Renormalization of myoglobin-ligand binding energetics by quantum many-body effects

C. Weber, D. J. Cole, D. D. O’Regan, and M. C. Payne

Apr. 22, 2014

Abstract: We carry out a first-principles atomistic study of the electronic mechanisms of ligand binding and discrimination in the myoglobin protein. Electronic correlation effects are taken into account using one of the most advanced methods currently available, namely a linear-scaling density functional theory (DFT) approach wherein the treatment of localized iron 3d electrons is further refined using dynamical mean-field theory. This combination of methods explicitly accounts for dynamical and multireference quantum physics, such as valence and spin fluctuations, of the 3d electrons, while treating a significant proportion of the protein (more than 1,000 atoms) with DFT. The computed electronic structure of the myoglobin complexes and the nature of the Fe–O2 bonding are validated against experimental spectroscopic observables. We elucidate and solve a long-standing problem related to the quantum-mechanical description of the respiration process, namely that DFT calculations predict a strong imbalance between O2 and CO binding, favouring the latter to an unphysically large extent. We show that the explicit inclusion of the many-body effects induced by the Hund’s coupling mechanism results in the correct prediction of similar binding energies for oxy- and carbonmonoxymyoglobin. [1]

[1] C. Weber, et al“Renormalization of myoglobin-ligand binding energetics by quantum many-body effects”, Proc. Natl. Acad. Sci. USA, 2014 111 (16) 5790-5795.

Importance of many body effects in the kernel of hemoglobin for ligand binding

C. Weber, D. D. O’Regan, N. D. M. Hine, P. B. Littlewood, G. Kotliar, and M. C. Payne

Mar. 6, 2013

Abstract: We propose a mechanism for binding of diatomic ligands to heme based on a dynamical orbital selection process. This scenario may be described as bonding determined by local valence fluctuations. We support this model using linear-scaling first-principles calculations, in combination with dynamical mean-field theory, applied to heme, the kernel of the hemoglobin metalloprotein central to human respiration. We find that variations in Hund’s exchange coupling induce a reduction of the iron 3d density, with a concomitant increase of valence fluctuations. We discuss the comparison between our computed optical absorption spectra and experimental data, our picture accounting for the observation of optical transitions in the infrared regime, and how the Hund’s coupling reduces, by a factor of 5, the strong imbalance in the binding energies of heme with CO and O_2 ligands. [1]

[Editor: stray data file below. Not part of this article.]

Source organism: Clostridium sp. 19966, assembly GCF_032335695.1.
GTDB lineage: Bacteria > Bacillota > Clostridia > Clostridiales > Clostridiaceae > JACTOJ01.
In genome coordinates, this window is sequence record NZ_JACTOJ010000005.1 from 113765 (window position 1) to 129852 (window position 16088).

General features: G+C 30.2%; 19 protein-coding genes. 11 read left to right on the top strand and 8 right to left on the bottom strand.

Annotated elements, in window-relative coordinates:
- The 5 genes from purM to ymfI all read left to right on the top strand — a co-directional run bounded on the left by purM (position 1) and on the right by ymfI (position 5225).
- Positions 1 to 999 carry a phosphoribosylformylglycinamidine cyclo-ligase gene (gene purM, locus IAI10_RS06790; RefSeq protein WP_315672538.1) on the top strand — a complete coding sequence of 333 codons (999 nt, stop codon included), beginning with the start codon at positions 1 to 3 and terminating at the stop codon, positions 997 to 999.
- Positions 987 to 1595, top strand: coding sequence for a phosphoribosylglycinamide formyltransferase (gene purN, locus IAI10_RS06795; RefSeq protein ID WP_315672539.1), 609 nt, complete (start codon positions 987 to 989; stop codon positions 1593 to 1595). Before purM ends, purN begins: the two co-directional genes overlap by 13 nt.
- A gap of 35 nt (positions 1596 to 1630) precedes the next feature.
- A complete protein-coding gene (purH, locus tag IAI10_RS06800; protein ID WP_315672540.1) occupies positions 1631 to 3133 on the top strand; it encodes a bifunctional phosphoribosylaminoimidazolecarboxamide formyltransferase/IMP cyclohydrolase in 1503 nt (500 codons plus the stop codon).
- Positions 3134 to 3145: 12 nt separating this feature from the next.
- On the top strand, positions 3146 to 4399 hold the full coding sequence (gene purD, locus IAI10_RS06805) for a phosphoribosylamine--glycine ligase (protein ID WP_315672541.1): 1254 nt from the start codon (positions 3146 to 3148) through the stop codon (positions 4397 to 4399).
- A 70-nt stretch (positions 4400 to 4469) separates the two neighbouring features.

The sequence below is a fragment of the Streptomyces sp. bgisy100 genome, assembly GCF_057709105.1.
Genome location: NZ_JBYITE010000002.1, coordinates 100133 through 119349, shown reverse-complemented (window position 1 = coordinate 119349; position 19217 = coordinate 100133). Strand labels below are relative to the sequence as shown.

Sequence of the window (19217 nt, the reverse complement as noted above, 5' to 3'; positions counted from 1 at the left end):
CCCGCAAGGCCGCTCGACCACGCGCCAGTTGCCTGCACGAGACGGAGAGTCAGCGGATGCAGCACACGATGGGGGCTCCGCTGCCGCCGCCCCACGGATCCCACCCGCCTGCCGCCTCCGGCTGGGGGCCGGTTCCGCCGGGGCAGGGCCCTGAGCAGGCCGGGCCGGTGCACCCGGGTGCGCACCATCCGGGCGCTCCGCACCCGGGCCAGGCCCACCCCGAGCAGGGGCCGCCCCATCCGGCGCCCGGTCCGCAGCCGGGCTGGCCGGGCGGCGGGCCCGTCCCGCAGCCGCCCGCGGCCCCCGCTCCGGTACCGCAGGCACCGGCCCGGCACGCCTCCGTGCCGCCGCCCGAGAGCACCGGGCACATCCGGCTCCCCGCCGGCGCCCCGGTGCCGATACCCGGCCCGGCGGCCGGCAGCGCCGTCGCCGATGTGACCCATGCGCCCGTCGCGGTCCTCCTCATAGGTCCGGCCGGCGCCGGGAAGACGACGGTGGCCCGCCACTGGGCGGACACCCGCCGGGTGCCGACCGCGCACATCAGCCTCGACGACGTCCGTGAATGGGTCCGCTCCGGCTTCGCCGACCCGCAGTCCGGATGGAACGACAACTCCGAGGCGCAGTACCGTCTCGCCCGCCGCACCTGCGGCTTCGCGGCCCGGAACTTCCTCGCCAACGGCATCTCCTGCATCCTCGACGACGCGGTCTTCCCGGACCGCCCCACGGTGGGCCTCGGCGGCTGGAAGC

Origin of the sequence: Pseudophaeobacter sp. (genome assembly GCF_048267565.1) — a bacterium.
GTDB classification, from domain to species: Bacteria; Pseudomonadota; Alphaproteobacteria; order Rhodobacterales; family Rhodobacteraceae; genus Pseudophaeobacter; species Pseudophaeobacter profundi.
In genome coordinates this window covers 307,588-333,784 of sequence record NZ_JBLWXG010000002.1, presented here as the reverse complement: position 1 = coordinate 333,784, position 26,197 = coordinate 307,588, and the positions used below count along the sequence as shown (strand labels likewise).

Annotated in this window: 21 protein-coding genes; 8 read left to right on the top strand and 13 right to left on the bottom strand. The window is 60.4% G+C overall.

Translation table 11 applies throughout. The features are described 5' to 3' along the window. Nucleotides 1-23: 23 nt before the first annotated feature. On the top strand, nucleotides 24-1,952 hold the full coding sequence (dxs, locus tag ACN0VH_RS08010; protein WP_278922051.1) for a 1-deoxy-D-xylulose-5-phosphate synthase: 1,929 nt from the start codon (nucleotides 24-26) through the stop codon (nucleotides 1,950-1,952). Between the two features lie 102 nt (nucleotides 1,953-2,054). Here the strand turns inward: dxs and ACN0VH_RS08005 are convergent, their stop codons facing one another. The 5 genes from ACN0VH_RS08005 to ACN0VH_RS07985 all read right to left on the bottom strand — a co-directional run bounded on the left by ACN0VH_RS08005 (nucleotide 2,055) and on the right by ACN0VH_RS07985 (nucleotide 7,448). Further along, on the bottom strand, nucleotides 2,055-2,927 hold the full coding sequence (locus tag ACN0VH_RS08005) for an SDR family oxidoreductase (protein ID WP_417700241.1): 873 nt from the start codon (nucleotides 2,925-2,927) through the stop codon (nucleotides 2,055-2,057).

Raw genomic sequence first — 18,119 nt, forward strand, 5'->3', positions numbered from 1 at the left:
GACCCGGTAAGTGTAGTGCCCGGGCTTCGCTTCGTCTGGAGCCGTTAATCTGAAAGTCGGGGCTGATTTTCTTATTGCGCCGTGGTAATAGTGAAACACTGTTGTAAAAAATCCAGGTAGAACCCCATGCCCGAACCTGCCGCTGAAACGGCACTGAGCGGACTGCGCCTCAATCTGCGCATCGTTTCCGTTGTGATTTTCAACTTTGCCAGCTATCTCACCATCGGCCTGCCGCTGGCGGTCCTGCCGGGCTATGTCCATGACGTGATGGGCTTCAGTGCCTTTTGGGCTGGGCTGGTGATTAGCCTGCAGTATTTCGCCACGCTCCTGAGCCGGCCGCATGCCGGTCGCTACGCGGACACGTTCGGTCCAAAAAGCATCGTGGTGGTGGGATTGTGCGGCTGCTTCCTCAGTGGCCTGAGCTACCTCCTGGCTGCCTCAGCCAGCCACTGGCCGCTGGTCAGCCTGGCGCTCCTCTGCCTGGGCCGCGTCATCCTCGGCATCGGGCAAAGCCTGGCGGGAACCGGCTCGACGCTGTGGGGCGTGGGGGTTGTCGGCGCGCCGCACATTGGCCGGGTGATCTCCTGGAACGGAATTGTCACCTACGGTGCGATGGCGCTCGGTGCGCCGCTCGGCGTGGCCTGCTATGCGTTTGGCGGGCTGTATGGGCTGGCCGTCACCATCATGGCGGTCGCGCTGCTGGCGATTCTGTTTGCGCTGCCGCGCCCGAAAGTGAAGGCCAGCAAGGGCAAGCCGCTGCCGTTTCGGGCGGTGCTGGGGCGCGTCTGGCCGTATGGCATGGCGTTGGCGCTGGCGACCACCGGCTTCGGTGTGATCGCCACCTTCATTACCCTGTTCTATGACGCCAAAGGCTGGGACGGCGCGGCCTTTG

[1] C. Weber et al“Importance of many body effects in the kernel of hemoglobin for ligand binding”, Phys. Rev. Lett., 110, 106402 (2013).

Self-assembled quantum dots in a nanowire system for quantum photonics

M. Heiss, Y. Fontana, A. Gustafsson, G. Wüst, C. Magen, D. D. O’Regan, J. W. Luo, B. Ketterer, S. Conesa-Boj, A. V. Kuhlmann, J. Houel, E. Russo- Averchi, J. R. Morante, M. Cantoni, N. Marzari, J. Arbiol, A. Zunger, R. J. Warburton, and A. Fontcuberta i Morral

Feb. 3, 2013

Abstract: Quantum dots embedded within nanowires represent one of the most promising technologies for applications in quantum photonics. Whereas the top-down fabrication of such structures remains a technological challenge, their bottom-up fabrication through self-assembly is a potentially more powerful strategy. However, present approaches often yield quantum dots with large optical linewidths, making reproducibility of their physical properties difficult. We present a versatile quantum-dot-in-nanowire system that reproducibly self-assembles in core–shell GaAs/ AlGaAs nanowires. The quantum dots form at the apex of a GaAs/AlGaAs interface, are highly stable, and can be positioned with nanometre precision relative to the nanowire centre. Unusually, their emission is blue-shifted relative to the lowest energy continuum states of the GaAs core. Large-scale electronic structure calculations show that the origin of the optical transitions lies in quantum confinement due to Al-rich barriers. By emitting in the red and self-assembling on silicon substrates, these quantum dots could therefore become building blocks for solidstate lighting devices and third-generation solar cells. [1]

[1] M. Heiss et. al, “Self-assembled quantum dots in a nanowire system for quantum photonics”, Nature Materials, 12, 439–444 (2013).

Vanadium dioxide: A Peierls-Mott insulator stable against disorder

C. Weber, D. D. O’Regan, N. D. M. Hine, M. C. Payne, G. Kotliar, and P. B. Littlewood

June 20, 2012

Abstract: Vanadium dioxide undergoes a first order metal-insulator transition at 340 K. In this Letter, we develop and carry out state-of-the-art linear scaling density-functional theory calculations refined with nonlocal dynamical mean-field theory. We identify a complex mechanism, a Peierls-assisted orbital selection Mott instability, which is responsible for the insulating M_1 phase, and which furthermore survives a moderate degree of disorder. [1]

[1] C. Weber, et al“Vanadium dioxide: A Peierls-Mott insulator stable against disorder”, Phys. Rev. Lett. 108, 256402 (2012)